Pronunciation activities: hear/say

Photo from: https://flic.kr/p/7J5PTA
Photo from: https://flic.kr/p/7J5PTA

In this post I wanted to share an idea for e very low-prep pronunciation activity called ‘Hear/Say’. I haven’t invented it, and I imagine it’s been around for quite some time. I wish I could give credit where it’s due, but after so many years of using it, I unfortunately can’t remember who showed it to me. So if you’re reading this, and it was you, please reveal yourself in the comments section.

I like the activity, because it addresses both the recognition and the production aspects of pronunciation. It’s also very quick and quite easy to prepare. As a result, it can be easily re-used in class as a revision, warmer or filler. Students usually have a lot of fun with it as they get mixed up and can’t get to the FINISH line.

Admittedly, the activity focuses on isolated items taken out of context. Therefore, some more meaningful pronunciation and speaking practice should follow.

Aims:

  • practice hearing and pronouncing the difference between two similar sounds

Time:

  • around 5mins

Level:

  • any

Instructions:

  • select two similar sounds your students find hard to differentiate between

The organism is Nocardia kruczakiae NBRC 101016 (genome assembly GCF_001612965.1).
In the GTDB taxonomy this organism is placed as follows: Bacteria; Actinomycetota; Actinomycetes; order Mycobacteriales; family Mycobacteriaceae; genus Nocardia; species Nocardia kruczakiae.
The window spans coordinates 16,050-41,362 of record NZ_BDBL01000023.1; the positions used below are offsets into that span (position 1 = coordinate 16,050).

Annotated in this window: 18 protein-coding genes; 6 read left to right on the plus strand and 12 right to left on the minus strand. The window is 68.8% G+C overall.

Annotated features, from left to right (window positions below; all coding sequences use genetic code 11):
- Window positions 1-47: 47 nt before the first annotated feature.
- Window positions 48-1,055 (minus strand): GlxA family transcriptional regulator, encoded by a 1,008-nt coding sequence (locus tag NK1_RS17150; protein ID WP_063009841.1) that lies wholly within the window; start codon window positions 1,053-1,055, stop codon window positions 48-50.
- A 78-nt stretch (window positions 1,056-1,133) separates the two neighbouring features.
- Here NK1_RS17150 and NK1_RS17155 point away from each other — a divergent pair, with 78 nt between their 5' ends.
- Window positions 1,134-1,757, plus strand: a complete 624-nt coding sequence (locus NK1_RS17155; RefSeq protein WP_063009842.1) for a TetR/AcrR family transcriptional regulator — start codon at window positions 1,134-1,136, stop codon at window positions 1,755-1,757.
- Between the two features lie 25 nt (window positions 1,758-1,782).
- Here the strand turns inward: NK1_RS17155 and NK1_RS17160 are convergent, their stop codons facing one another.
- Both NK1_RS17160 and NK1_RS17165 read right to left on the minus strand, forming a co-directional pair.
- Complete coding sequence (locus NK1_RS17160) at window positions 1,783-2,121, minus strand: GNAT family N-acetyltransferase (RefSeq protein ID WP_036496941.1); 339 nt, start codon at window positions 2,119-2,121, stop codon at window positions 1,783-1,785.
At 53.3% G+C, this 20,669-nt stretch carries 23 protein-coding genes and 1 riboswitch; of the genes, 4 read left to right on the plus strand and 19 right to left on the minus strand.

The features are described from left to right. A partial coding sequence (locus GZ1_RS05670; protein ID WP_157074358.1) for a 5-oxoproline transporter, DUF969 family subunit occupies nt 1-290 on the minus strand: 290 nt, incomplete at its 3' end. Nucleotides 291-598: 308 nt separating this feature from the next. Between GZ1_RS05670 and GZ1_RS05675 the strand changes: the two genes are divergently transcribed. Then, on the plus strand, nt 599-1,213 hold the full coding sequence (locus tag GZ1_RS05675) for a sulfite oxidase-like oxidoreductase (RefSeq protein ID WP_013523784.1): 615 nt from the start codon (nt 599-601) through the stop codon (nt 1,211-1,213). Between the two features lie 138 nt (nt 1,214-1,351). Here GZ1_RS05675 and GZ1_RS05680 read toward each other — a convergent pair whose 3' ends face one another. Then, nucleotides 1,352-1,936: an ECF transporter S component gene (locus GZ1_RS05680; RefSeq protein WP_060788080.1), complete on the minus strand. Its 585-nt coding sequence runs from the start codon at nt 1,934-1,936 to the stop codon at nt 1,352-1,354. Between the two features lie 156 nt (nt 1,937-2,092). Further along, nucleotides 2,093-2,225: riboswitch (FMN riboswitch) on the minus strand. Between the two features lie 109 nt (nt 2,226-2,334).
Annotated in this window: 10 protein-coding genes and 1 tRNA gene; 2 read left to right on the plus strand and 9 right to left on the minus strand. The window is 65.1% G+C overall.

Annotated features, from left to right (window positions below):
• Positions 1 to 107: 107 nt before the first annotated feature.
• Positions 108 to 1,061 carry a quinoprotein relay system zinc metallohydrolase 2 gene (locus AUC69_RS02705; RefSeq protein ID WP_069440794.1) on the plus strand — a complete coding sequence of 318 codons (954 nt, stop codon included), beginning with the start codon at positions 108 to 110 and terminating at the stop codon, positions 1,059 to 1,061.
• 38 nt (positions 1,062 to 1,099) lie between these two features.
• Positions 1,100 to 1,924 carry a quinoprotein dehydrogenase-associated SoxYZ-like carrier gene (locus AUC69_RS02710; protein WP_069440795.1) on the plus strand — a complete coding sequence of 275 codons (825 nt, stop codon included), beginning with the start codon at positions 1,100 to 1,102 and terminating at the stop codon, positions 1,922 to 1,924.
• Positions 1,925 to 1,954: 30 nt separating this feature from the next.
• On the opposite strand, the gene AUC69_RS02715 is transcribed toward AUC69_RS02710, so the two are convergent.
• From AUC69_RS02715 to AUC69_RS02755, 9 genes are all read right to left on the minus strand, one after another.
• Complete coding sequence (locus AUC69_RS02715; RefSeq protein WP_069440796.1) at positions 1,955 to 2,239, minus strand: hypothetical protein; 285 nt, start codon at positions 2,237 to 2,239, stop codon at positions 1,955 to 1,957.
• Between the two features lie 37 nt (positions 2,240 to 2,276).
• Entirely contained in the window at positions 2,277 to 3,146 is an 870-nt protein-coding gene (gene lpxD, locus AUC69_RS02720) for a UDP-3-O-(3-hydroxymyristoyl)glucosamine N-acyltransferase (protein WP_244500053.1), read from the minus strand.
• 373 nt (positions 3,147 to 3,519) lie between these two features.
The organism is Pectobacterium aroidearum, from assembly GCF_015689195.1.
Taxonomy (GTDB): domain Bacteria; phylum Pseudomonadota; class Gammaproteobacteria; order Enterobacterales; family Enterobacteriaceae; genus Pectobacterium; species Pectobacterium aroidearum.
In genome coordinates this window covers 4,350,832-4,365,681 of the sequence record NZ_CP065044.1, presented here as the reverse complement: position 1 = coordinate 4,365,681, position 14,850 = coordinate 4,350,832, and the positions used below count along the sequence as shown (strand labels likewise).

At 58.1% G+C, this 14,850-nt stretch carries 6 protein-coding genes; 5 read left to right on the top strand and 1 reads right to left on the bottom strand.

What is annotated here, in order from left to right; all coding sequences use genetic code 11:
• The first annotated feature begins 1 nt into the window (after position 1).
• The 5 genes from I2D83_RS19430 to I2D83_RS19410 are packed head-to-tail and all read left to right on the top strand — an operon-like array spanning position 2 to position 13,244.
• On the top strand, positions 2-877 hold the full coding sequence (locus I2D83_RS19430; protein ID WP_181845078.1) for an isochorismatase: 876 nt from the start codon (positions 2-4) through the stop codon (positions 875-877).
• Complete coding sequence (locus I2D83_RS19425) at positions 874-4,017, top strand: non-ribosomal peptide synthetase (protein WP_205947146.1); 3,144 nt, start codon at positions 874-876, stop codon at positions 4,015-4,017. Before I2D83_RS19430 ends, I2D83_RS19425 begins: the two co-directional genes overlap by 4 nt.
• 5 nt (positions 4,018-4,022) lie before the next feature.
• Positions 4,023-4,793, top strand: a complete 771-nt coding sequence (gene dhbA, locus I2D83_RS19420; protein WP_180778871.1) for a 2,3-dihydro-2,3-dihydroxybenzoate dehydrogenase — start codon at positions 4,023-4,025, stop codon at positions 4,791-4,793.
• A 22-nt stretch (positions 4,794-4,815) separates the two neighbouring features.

• prepare a list of minimal pairs, i.e. pairs of two words that in pronunciation only differ by one sound, e.g. walk and work
  • fold the worksheet in the middle, so that each student can only see half of it
  • sit a pair of students in front of each other
  • the start arrow indicates which student starts
  • when the next student hears a word, they have to locate it in the HEAR column and say the word next to it in the SAY column
  • the students will only get to the finish button if they are able to correctly pronounce the words and identify the words their partner is pronouncing
  • at the end give class feedback and revise any words that were tricky
  • if appropriate, repeat in a different pairing

Below are two example Hear/Say worksheets. The first one is for /l/ and /r/, which are two sounds many Asian students find tricky. The second one focuses on /æ/ and /ʌ/ and uses phonetic script. If your students are unfamiliar with it, you might want to change it to the normal script.

Example 1: /l/ vs. /r/

hear say l and rExample 2:  /æ/ vs. /ʌ/

hearsay ashAdditional ideas:

  1. Get students to prepare their own tables with words and sounds they find difficult. This saves you time, shifts the responsibility for learning and progress onto them and makes the activity more personalised.
  2. Do it as a race and award points to the students that finish first. Change pairs a couple of times and repeat the activity. Whoever get most points wins.

Good luck and let me know how it goes!

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